Crenshaw High School senior Jarrin Brown was pretty sure he wanted to leave Los Angeles to attend the University of Wisconsin. His classmate, basketball standout Ramone Wagner, was considering playing ball at a community college. Dorsey High School’s Martin Recendez was leaning toward UC Merced.
Then they met Youlonda Copeland-Morgan, UCLA’s vice provost of enrollment management.
The top evangelist for the Westwood campus delivered a powerful sales pitch Thursday to 11 students at Crenshaw and Dorsey as to why they should accept UCLA’s offer of admission for this fall. The university sent out letters of acceptance to about 16,000 high school seniors last month and is now working to seal the deal with enough students to fill 4,350 freshman seats.
Last year, 37% of those offered admission accepted, a yield rate topped only by UC Berkeley among the University of California’s nine undergraduate campuses.
Copeland-Morgan told the students they were elite scholars who were selected from a record 102,000 applications from all 50 states and 80 countries. She told them they deserved to attend UCLA, what she described as one of the world’s top 15 universities. She also tried to ease their worries that they might not fit in and feel comfortable. The campus is richly diverse, she told them and their parents, with more than a third of its students low-income, underrepresented minorities and the first in their families to attend college.
She said UCLA’s top-notch faculty and staff included people who would help them find classmates to connect with — and keep them on the right path. “If we see any of them acting crazy, we’re going to talk to them like our own children,” Copeland-Morgan said, prompting one dad in the audience to give her a smile and thumbs up.
Other staff members talked up UCLA’s food, three years of guaranteed student housing, 1,000-plus student organizations and elite athletics, with its teams boasting 113 NCAA championships.
“You’ve worked hard to go to a world-class institution,” Copeland-Morgan told the Dorsey students. “My goal is to get all of you to become Bruins.”
By the end of the pitch, Wagner was leaning toward academics at UCLA over basketball at a community college. Brown seemed less certain about Wisconsin. And Recendez announced he would become a Bruin.
The son of Mexican immigrants with elementary school educations, Recendez wants to major in atmospheric science and become a hurricane specialist. But he said he never imagined he was good enough for UCLA, despite his 4.3 GPA, eight Advanced Placement courses and work as an advocate for educational equity and as an LAPD cadet. But the UCLA presentation changed his mind.
“I was nervous about UCLA because it’s so prestigious and because of my status as a minority,” he said. “But the staff seemed so friendly and caring. I can see myself walking onto the campus as a Bruin.”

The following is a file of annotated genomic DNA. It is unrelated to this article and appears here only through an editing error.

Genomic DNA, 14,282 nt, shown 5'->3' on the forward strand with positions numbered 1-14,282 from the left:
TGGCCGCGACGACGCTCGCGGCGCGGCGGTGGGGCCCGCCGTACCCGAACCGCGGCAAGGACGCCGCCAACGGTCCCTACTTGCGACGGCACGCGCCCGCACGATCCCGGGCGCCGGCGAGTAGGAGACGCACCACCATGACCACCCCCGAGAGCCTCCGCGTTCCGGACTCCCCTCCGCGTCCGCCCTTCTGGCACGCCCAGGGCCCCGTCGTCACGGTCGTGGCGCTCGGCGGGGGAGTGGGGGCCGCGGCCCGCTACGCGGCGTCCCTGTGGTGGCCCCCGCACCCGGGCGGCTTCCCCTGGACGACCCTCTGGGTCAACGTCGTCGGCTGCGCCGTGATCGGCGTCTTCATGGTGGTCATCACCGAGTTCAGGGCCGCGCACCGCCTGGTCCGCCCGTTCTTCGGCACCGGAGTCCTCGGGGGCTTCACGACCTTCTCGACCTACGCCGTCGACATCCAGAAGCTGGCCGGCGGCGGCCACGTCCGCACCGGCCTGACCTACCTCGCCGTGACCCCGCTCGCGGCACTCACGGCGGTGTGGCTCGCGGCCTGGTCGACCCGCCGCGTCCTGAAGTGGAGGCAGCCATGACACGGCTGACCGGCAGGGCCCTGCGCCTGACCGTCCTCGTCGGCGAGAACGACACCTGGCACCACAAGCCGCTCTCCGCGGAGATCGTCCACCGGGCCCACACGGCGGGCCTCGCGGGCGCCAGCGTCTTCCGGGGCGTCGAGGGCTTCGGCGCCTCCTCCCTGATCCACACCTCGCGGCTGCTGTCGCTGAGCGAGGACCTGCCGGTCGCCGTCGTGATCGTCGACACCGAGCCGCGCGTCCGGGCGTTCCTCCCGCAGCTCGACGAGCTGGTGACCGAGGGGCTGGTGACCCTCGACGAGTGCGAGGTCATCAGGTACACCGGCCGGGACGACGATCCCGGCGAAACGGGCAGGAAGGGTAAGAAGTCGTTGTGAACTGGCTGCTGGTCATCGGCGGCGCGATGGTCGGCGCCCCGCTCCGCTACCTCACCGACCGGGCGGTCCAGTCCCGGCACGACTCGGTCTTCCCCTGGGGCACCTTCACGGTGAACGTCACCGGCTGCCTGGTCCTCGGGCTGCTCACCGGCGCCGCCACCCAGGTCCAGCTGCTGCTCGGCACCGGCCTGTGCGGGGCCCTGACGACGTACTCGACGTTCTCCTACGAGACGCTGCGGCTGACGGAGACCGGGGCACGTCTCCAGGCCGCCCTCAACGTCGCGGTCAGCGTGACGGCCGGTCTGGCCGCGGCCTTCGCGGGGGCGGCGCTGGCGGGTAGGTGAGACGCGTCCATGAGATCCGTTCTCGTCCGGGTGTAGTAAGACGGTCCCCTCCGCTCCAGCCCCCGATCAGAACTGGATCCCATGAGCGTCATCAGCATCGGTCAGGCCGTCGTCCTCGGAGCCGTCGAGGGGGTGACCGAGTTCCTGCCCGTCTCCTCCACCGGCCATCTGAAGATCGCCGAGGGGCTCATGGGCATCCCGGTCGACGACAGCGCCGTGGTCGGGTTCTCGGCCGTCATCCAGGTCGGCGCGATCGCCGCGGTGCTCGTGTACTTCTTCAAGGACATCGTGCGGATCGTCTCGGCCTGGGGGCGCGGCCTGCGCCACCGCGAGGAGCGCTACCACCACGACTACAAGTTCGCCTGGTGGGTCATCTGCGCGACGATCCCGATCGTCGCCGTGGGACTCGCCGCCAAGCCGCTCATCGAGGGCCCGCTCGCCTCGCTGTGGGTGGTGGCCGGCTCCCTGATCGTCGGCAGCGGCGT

It’s unusual for top university administrators to go on these kinds of high school visits. But Copeland-Morgan said she jumps at the chance to make a personal pitch to students who can help UCLA fulfill its mission to reflect the diversity of Californians.
She and her staff also have stepped up, and enlisted faculty members to help with, what she called “culturally relevant” programs to give admitted students and their families a chance to get a feel for the campus. Recently, they sponsored an event, “Your Future is Bruin,” for Latino students, offering Spanish for monolingual parents and play spaces for siblings.
“UCLA has an obligation as an anchor institution in the city to give back in different ways to the community,” Copeland-Morgan said. “This is my passion. This is my ministry.”
The work seems to be paying off. Since Copeland-Morgan joined UCLA in 2011 to revitalize campus outreach, enrollment and financial aid strategies, more students offered admission are enrolling.
The progress is particularly striking among underrepresented minorities. The yield rate for African American freshmen rose to 50% last fall from 44% in 2014, by far the highest among UC campuses.
At UC Berkeley, by comparison, the rate fell to 37% last year from 47% in 2014. UC Santa Barbara’s rate was 23%; UC Santa Cruz, 17%.
UCLA also increased its Latino yield rate to 52% last year from 49% in 2014 and its first-generation rate to 54% from 49% over that same period.
Copeland-Morgan, who previously played a similar role at Syracuse University and Harvey Mudd and Occidental colleges, said much of the success comes from forging personal connections.
At Crenshaw, she greeted students with hugs and high-fives and told them she was a Cougars alumna who just attended her 40th reunion. She told them to think of her not as an intimidating university official but as an approachable aunt.
“Reach out to us,” she said. “Imagine we get up in the morning in pajamas.”